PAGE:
CHUL Tables Report Opposing Proposed Variable Meal Plans

The Committee on Houses and Undergraduate Life (CHUL) yesterday tabled a motion recommending that the University should not adopt variable meal plans "at this time." attended their first meeting yesterday, said they wanted to decide for themselves whether a variable meal system is feasible.

Barbara Mullin '79, head of last term's food services subcommittee, whicm formulated the proposal, made the motion recommending that none of the meal plans her committee considered be adopted.

"All the research we have done led us to believe that the savings would be very small," Mullin said, estimating that students on a 14-meal plan would probably save only about $60 each year.

We also felt the policing required to enforce the system would be onerous, changing the pleasant atmosphere of the Houses," Mullin said.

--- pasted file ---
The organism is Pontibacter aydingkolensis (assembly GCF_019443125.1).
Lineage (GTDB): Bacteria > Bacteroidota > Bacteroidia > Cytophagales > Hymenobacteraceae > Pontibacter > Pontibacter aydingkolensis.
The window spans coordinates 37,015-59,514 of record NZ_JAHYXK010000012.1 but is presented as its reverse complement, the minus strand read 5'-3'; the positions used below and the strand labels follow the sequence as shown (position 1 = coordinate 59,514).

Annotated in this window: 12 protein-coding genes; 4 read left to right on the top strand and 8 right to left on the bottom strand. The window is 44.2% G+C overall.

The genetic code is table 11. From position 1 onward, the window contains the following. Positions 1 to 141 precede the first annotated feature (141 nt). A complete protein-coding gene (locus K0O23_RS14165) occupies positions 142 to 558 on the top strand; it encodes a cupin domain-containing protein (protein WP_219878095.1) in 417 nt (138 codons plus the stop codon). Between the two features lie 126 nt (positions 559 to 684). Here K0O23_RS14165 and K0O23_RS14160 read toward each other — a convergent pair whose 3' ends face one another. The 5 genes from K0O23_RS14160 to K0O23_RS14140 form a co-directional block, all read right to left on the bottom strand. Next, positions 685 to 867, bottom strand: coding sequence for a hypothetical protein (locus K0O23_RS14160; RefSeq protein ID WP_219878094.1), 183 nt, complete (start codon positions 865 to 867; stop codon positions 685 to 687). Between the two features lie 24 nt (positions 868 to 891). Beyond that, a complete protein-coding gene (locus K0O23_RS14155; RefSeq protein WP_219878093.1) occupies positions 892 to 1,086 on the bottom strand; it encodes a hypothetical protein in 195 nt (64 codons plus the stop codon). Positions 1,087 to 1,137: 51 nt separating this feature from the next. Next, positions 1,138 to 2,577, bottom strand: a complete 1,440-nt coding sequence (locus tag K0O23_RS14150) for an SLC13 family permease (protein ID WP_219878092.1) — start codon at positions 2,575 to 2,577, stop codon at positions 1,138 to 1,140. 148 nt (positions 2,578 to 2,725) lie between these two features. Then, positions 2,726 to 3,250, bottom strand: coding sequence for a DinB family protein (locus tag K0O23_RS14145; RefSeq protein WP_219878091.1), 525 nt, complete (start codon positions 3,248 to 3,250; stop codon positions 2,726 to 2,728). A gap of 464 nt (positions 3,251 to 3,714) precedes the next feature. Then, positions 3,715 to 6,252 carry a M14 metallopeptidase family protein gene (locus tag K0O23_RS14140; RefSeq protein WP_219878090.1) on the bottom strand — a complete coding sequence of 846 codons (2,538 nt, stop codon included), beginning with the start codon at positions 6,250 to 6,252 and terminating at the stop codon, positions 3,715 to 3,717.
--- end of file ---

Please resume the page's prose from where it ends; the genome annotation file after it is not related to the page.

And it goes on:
The Committee also discussed proposals designed to cut what Dean Fox termed "a large-scale increase" in the number of students receiving medical excuses from exams.

Committee members debated moving make-up exams closer to the regular exam period, in order to discourage "malingerers," or putting an asterisk next to grades received after extended periods.

Other plans discussed included sequestering sick students until they are well enough to take their exams, or limiting the amount of weight placed on final exams to make them less important.

A report from the Office of Research and Evaluation touched off the discussion. The study, prepared by Paul B. Segal, found not only that the number of makeups was increasing but also that students taking makeups received higher grades in the courses, and that make-up requests were especially heavy in courses where the final was heavily weighted.